warm thoughts


Written on: January 22, 2024

Power generation conference attendees invited to learn about renewable propane and how propane is minimizing power outages, maximizing reliability.

WASHINGTON – The Propane Education & Research Council (PERC) is encouraging utility and commercial facilities to learn more about propane — a reliable, clean, and affordable energy source — for critical power generation systems during POWERGEN International in New Orleans, Louisiana, January 22-24, 2024.

“Propane is a clean and reliable energy option that is ideal for prime or backup power generation systems,” said Gavin Hale, director of product development and power generation at PERC. “Whether it’s a microgrid, a towable or backup generator, or a combined heat and power (CHP) system, propane provides resiliency by also working in tandem with other energy sources like solar, electric, and battery power to ensure continuous operation for all users.”

For show attendees, there will be a press conference at 2:00 p.m. Wednesday, January 24, in PERC’s booth 2308 where Hale will be joined by key partners to discuss propane’s role in the latest remote power systems, including:

DEUTZ DPS 25 SG – 240v Generator Set
ANA Energy Boss™ Hybrid 25kW Towable Generator
Upstart Power Upgen® NXG 1.25kW Fuel Cell Generator
EV Power Pods 120kW Mobile DC Fast Charger

As innovation in propane technology continues to advance, renewable propane is quickly becoming a viable energy source for power needs throughout the country. At 2:15 p.m. Tuesday, January 23, in the New Energy Mix & Microgrid Knowledge HUB #217, Hale will share “Renewable Propane. The New and Cleaner Energy Option to Power a Microgrid” and dive into the role that propane plays in the path to zero.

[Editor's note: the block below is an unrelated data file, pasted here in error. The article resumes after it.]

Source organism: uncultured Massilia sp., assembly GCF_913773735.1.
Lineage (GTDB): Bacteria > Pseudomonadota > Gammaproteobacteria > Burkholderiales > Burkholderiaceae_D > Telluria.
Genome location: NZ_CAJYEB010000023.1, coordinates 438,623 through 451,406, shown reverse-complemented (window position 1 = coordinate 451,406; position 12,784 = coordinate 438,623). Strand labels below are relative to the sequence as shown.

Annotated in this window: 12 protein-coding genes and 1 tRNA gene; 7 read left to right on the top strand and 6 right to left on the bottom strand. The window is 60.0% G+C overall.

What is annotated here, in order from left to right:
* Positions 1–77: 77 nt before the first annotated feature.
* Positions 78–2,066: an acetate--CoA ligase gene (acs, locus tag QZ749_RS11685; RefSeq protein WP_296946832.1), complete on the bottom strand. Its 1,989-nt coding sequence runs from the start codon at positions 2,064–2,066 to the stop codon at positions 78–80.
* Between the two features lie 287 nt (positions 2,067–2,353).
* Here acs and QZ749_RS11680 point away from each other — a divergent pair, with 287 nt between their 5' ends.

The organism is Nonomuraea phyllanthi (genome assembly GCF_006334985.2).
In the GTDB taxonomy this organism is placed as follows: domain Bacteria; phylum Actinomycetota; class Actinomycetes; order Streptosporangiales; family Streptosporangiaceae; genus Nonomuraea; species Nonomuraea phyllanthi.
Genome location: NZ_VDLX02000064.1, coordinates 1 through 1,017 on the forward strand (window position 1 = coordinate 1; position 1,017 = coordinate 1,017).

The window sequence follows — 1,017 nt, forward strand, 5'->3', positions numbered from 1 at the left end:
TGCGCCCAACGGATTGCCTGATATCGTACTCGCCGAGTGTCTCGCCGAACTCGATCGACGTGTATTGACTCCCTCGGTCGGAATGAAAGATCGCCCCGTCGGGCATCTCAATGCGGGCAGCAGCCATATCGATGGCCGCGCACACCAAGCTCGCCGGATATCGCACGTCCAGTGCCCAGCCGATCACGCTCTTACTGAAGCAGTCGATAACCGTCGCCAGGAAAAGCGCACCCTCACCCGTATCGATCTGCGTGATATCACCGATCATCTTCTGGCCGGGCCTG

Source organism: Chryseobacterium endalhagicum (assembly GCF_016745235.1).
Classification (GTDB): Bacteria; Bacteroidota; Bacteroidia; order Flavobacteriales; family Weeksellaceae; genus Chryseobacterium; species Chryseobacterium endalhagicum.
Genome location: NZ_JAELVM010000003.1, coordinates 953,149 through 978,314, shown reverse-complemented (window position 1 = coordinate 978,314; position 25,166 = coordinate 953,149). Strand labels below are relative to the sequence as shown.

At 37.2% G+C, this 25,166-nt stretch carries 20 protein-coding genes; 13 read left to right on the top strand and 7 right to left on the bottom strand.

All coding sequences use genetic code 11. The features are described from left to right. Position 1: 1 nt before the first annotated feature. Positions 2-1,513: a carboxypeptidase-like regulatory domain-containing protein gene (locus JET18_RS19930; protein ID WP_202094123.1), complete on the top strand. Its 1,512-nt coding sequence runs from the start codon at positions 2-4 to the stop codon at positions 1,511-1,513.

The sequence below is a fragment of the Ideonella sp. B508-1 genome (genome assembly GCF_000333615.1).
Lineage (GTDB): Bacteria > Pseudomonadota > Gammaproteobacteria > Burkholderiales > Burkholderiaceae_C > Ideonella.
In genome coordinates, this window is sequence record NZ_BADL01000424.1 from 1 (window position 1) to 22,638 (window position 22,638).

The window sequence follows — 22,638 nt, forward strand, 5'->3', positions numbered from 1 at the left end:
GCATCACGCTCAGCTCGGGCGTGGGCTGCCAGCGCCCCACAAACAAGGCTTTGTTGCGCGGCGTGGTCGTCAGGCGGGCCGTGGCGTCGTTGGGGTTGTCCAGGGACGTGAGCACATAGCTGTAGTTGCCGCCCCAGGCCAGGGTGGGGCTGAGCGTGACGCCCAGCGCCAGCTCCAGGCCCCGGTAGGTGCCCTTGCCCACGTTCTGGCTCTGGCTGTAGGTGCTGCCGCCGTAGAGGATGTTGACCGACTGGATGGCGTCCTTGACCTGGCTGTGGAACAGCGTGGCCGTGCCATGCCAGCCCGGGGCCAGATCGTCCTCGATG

Made from a variety of renewable feedstocks, such as camelina plant oil, used cooking oil or animal fats, the carbon intensity of renewable propane scores between 20.5 and 43.5 grams of carbon dioxide equivalent per megajoule (gCO2e/MJ), depending on the feedstock. Comparatively, the carbon intensity score of conventional propane is 80 gCO2e/MJ, diesel is 100 gCO2e/MJ, and gasoline is 101 gCO2e/MJ.

The chemical structure and physical properties of renewable propane are the same as traditional propane, meaning it can be used for all the same applications without any modifications to engines or equipment. Because it can be used alone or in innovative blends with other low-carbon energy sources, including conventional propane, renewable propane is further reducing carbon emissions and ensuring resiliency without sacrificing on performance.

“Propane is clean, and renewable propane is cleaner,” said Hale. “With half the carbon intensity of standard propane, renewable propane is making the path to zero and near-zero emissions attainable within the next 15 years.”

Learn more about propane power generation options, stop by PERC’s booth #2308 at POWERGEN International or visit Propane.com/Power-Generation.